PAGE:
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Ammonium Assimilation by the Nitrateutilizing Yeast, Candida nitratophila
C. R. Hipkin, K. J. Flynn, E. Marjot, Z. S. Hamoudi and A. C. Cannons
The New Phytologist
Vol. 114, No. 3 (Mar., 1990), pp. 429-434
Stable URL: http://www.jstor.org/stable/2557189
Page Count: 6
You can always find the topics here!Topics: Quaternary ammonium compounds, Cultural assimilation, Nitrates, Yeasts, Nitrogen, Candida, Carbon, Dehydrogenases, Enzymes, Microbiology
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Ammonium-nitrogen was assimilated rapidly by nitrogen-replete cultures of the nitrate-utilizing yeast, Candida nitratophila as long as a suitable source of carbon was available. These cultures contained high activities of an NADPH-dependent glutamate dehydrogenase with a relatively high affinity for ammonium (Km = 0.27 mM) and high glutamine synthetase activity. Both enzyme activities were apparently derepressed when glutamine-grown cultures were starved of nitrogen or transferred to nitrate medium. Nitrogen-deficient cultures also contained NADH-dependent glutamate synthase activity that was inhibited by azaserine in vitro. Ammonium assimilation in vivo, was inhibited by methionine sulphoximine whilst addition of azaserine resulted in an accumulation of intracellular glutamine and an inhibition of glutamate production. Our results suggest that, in C. nitratophila, there is a potential for ammonium assimilation via both the glutamate dehydrogenase pathway and the glutamine synthetase/glutamate synthase pathway with the latter pathway predominating in nitrogen-deficient cells.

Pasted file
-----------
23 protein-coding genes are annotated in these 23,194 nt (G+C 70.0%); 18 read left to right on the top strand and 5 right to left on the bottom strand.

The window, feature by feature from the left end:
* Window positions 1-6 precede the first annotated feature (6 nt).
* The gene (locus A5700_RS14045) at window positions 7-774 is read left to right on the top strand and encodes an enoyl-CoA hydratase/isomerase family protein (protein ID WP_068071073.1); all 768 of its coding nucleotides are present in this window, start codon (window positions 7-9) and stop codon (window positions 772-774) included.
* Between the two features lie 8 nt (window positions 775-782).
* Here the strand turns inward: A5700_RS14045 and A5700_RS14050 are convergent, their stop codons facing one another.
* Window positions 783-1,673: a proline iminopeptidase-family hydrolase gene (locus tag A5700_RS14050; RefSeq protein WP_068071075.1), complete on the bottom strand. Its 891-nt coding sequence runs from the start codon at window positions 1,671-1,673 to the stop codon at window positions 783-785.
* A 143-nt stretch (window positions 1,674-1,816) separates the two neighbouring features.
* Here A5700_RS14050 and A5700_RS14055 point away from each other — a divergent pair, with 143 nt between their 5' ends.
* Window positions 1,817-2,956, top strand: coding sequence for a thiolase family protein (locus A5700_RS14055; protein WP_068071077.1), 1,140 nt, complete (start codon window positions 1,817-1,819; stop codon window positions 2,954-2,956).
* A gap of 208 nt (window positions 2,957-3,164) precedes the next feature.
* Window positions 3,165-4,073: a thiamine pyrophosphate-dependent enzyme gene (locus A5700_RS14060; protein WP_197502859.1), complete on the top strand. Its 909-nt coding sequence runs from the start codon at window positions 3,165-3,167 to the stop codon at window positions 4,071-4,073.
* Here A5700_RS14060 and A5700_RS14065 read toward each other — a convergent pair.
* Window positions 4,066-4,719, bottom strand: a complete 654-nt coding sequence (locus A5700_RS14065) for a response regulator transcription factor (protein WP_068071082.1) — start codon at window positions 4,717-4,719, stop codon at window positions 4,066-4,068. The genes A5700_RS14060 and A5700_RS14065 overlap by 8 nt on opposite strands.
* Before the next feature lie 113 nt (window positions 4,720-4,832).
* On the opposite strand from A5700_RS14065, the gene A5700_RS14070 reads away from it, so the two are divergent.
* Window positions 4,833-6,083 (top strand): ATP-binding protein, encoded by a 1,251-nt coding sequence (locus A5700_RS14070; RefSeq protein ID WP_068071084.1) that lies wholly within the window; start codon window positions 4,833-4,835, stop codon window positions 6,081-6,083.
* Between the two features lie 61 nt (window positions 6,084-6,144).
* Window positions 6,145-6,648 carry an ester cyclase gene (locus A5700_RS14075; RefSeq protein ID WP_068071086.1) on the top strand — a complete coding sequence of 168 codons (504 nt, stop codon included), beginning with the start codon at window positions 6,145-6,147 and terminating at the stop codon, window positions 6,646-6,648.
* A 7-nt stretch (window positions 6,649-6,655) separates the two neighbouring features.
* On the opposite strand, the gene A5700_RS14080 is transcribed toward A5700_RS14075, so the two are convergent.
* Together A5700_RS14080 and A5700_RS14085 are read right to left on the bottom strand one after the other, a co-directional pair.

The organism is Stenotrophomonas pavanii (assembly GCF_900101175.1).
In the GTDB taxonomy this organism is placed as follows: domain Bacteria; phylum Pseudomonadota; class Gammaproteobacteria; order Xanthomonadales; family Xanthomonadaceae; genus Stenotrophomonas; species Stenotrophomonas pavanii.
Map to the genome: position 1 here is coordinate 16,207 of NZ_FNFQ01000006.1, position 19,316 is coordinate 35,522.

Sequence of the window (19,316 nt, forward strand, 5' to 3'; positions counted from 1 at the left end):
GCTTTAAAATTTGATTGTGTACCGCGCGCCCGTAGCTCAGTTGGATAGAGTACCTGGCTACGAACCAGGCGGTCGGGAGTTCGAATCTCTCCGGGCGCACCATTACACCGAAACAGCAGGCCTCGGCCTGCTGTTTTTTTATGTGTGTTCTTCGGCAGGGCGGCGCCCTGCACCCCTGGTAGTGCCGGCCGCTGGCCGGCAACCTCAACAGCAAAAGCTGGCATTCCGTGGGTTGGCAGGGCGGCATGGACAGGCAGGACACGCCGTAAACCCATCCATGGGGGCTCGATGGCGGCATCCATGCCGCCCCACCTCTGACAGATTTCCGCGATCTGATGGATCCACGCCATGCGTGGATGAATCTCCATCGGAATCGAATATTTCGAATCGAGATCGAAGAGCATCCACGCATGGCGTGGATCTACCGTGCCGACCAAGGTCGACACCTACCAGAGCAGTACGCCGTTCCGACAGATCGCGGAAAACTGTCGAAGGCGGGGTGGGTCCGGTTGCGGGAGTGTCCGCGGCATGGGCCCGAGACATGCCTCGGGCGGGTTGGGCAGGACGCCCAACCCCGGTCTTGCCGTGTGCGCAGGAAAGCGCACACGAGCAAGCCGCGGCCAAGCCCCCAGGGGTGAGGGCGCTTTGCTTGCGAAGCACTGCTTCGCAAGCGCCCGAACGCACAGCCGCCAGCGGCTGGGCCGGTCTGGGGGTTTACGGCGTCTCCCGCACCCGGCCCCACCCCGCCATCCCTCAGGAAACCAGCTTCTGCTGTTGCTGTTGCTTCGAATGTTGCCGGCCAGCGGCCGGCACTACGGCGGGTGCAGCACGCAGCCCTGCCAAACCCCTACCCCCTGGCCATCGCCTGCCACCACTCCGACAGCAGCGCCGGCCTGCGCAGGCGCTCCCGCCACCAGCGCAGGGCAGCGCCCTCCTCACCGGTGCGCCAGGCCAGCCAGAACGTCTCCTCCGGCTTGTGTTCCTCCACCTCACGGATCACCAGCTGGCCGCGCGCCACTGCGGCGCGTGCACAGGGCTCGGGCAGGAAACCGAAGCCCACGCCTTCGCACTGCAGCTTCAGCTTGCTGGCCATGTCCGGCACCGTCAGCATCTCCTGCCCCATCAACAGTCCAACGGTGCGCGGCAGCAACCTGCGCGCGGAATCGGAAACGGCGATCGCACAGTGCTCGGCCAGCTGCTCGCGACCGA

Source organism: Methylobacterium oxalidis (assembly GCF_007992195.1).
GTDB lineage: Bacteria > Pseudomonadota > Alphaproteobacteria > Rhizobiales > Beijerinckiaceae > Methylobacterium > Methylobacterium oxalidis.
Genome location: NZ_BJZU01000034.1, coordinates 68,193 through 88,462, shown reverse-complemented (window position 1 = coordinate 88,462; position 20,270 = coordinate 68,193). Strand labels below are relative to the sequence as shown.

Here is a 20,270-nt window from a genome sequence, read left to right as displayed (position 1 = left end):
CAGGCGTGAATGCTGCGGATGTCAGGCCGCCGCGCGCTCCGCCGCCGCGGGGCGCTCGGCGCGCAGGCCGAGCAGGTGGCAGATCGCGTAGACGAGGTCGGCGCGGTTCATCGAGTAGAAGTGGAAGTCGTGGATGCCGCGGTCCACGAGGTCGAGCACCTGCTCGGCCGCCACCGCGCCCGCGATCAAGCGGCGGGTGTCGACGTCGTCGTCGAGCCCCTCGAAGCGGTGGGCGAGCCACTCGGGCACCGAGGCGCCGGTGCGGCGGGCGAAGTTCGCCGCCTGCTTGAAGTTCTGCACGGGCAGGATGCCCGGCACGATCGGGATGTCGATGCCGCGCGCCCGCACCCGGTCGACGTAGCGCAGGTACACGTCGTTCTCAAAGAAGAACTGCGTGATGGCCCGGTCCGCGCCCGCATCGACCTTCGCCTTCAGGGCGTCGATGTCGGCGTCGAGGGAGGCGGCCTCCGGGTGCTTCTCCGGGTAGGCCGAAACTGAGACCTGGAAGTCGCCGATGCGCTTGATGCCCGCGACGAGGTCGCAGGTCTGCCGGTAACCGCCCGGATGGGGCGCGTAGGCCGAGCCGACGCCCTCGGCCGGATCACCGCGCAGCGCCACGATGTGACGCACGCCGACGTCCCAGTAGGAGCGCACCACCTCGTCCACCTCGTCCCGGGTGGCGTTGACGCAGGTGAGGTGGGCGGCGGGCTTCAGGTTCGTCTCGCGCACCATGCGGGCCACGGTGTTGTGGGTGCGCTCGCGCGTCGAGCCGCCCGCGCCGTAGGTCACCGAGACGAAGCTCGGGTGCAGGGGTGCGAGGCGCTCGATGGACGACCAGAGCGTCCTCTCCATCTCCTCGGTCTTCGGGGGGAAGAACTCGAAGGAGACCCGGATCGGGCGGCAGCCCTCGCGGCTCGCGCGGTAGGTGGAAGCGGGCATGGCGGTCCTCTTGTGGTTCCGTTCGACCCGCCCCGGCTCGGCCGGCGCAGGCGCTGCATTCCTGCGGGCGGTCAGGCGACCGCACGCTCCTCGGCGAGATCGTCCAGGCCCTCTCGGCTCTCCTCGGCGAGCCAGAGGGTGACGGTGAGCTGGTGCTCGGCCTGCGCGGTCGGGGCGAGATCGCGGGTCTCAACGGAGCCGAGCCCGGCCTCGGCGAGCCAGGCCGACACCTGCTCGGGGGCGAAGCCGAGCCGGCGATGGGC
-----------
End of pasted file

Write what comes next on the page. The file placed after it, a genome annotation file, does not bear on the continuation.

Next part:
The New Phytologist © 1990 New Phytologist Trust